Automatic Emergency Braking Could Be Coming to a Car Near You

NHTSA estimates that a new rule could prevent at least 24,000 injuries per year.

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In a move lauded by safe streets advocates, the National Highway Traffic Safety Administration proposed a new rule this morning that would require automatic emergency braking (AEB) on new cars and light trucks.

AEB uses sensors to detect objects in a car’s path, like pedestrians or other vehicles, and automatically brakes if the driver fails to react. Most light-duty vehicles sold in the US are already equipped with some level of AEB, but the proposed rule would hold the braking systems to a higher standard. Among the new rules would be a requirement for AEB to detect cyclists and pedestrians at night, which is when most pedestrian fatalities occur, according to NHTSA. The new rule also seeks to increase safety for cars traveling at higher speeds.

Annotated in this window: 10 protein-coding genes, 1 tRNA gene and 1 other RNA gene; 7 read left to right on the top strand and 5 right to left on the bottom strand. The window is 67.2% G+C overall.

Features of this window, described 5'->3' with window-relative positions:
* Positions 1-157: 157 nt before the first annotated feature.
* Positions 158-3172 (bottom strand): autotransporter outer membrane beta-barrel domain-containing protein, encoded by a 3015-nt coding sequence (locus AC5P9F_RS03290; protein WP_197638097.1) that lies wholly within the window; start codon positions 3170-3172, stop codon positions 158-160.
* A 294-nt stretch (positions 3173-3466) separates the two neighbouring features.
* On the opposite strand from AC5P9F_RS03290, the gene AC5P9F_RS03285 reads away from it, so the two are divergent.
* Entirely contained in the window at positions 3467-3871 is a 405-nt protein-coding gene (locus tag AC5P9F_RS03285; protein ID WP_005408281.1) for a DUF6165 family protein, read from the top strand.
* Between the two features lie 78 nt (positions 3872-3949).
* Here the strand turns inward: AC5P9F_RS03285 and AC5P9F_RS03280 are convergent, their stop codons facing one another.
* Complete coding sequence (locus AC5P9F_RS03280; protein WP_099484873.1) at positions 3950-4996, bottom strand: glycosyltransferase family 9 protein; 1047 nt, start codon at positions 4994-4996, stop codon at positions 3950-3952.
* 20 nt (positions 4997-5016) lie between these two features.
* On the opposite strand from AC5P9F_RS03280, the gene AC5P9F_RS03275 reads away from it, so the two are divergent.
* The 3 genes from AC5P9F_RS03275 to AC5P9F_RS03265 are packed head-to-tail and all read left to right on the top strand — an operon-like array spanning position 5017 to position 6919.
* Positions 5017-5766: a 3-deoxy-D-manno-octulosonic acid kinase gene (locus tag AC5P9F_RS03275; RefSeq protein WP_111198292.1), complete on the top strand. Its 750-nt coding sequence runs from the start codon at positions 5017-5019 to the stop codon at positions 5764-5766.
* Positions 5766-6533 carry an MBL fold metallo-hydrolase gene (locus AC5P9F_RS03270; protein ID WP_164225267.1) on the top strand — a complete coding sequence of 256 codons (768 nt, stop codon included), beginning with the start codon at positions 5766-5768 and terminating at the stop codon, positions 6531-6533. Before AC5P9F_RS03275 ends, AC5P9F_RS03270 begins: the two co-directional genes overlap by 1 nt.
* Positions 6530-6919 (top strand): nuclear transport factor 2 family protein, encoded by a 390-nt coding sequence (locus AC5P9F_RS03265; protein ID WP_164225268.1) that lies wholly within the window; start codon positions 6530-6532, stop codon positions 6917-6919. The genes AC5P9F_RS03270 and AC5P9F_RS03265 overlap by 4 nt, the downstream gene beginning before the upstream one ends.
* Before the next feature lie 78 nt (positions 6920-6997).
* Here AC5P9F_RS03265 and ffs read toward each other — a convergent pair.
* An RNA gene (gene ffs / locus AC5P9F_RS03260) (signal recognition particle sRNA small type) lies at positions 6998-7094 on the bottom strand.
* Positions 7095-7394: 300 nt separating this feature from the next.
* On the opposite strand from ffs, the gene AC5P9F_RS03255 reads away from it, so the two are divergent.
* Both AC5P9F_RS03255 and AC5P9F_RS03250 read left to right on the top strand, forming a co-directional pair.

NHTSA estimates that the rule, if finalized, could save at least 360 lives and prevent at least 24,000 injuries a year. The provision comes amid a nationwide surge in traffic fatalities. While the proposal would not address the nation’s lurch toward the ever-larger SUVs that often prove deadly in pedestrian crashes, it is a small but significant step toward preventing crashes in the first place.

You can read the full proposed rule here. And if you’re interested in how new technology could be implemented to increase safety, here’s my report on the possibility of ending drunk driving under a new regulation passed as part of the infrastructure bill.

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